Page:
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Syrian Crisis: Seeing Conflict Through Art

Web Team's picture
Also available in: Français | العربية


After 3 years of war, themes of fragmentation, fatigue, and bloodshed all come across in the work of Syrian artists currently being exhibited at the World Bank.

Collectively, their paintings convey a sense of the internal turmoil caused by external violence, paintings that hint at conflict: the skeleton beneath the skin, a fractured womb, being caught in a trap like a fly, the scarlet gashes of torn flesh, and sinister handcuffs, to name a few subjects.

Join us April 9th, 2014, for the opening of the art exhibition featuring 35 paintings by 15 Syrian artists who were given the time and space to work at an artist residence in Lebanon.
Get a glimpse of the paintings here.

The Enemy Within: Tackling Schistosomiasis in Yemen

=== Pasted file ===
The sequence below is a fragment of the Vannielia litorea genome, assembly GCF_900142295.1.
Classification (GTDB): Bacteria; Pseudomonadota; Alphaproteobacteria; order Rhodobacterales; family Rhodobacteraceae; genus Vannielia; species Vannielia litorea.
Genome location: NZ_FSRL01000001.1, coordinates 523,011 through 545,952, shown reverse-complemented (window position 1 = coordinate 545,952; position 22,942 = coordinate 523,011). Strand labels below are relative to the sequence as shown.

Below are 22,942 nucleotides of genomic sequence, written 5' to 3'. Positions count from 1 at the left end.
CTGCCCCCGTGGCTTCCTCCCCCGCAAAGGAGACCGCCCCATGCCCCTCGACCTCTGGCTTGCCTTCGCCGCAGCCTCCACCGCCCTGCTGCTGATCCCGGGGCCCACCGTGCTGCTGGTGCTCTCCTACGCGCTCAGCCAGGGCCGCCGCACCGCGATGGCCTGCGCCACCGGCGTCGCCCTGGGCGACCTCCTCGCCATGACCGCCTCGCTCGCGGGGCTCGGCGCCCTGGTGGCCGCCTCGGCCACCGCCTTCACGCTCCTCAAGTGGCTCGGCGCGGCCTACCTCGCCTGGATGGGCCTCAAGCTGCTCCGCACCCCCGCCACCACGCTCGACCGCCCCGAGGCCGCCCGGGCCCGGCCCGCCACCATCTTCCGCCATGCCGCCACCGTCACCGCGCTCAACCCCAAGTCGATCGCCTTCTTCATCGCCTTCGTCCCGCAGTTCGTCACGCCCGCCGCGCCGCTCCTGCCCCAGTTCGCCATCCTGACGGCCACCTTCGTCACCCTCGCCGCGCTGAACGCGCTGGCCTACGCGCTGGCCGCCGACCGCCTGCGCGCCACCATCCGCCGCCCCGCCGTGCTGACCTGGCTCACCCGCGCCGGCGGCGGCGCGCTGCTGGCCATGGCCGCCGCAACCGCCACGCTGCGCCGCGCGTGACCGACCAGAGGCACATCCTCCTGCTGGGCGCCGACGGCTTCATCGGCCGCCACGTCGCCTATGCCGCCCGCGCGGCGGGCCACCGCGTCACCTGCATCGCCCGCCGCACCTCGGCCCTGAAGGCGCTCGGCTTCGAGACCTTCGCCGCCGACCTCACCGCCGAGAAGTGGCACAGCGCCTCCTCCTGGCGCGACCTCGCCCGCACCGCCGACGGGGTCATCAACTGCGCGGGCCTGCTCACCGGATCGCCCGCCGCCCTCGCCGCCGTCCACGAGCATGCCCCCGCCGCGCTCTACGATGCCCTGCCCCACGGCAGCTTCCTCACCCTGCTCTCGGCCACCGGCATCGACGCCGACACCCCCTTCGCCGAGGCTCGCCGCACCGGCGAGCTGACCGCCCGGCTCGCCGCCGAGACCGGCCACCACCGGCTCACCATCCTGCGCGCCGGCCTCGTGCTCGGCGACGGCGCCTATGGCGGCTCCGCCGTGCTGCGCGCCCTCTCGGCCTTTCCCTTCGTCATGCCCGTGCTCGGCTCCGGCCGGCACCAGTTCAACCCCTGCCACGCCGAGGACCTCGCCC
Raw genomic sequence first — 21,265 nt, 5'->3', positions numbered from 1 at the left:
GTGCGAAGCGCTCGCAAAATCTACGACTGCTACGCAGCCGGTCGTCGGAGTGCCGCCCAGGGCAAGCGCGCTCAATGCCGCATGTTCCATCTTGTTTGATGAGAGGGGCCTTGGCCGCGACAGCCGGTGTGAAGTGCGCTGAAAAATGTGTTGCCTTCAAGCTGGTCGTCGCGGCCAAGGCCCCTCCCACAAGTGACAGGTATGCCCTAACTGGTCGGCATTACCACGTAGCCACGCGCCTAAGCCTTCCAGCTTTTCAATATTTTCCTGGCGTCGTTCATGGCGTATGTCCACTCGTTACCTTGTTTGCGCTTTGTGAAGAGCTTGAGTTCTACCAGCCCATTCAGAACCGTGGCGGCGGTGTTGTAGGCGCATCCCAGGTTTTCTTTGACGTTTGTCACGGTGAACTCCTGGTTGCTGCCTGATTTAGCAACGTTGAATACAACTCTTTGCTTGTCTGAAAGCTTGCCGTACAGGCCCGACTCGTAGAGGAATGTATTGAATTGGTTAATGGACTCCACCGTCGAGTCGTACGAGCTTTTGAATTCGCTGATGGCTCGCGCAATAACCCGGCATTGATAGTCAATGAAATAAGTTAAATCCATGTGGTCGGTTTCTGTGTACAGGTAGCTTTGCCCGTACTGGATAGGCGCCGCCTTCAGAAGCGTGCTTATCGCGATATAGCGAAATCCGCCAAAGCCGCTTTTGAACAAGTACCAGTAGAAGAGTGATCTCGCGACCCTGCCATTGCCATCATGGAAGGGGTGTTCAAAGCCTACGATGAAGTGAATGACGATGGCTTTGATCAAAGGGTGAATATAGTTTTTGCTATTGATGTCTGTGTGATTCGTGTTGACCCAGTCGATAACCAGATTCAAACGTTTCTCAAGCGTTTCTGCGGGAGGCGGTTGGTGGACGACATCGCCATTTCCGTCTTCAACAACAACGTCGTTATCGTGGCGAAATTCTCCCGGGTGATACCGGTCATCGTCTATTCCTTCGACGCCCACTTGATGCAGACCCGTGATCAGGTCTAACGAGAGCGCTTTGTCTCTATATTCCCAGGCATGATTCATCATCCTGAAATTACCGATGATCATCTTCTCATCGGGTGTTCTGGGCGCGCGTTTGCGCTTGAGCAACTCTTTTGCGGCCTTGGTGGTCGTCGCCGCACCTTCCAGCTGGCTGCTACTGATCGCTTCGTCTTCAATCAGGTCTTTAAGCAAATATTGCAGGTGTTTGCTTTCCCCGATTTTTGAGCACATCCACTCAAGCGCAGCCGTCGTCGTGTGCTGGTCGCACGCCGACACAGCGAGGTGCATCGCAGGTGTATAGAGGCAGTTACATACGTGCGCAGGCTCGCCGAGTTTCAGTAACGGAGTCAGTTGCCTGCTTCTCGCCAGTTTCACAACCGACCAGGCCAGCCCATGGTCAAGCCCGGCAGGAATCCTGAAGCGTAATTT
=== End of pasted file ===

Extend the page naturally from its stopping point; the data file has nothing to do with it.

Alaa Hamed's picture
 Ministry of Public Health and Population, Republic of Yemen

In the unsettling horror movie Alien, an alien invades and hides within the human body, eventually causing great devastation. This is like the real story of the parasitic worm that, within minutes, invades the human body, using its forked tails to burrow into skin. Once inside the human body, it travels through the bloodstream and lives off its nutrients. 

In Lebanon, Time and Space for Syrian Artists to Paint

Raghad Mardini's picture
Also available in: العربية | Français
Art Residence in Aley, Lebanon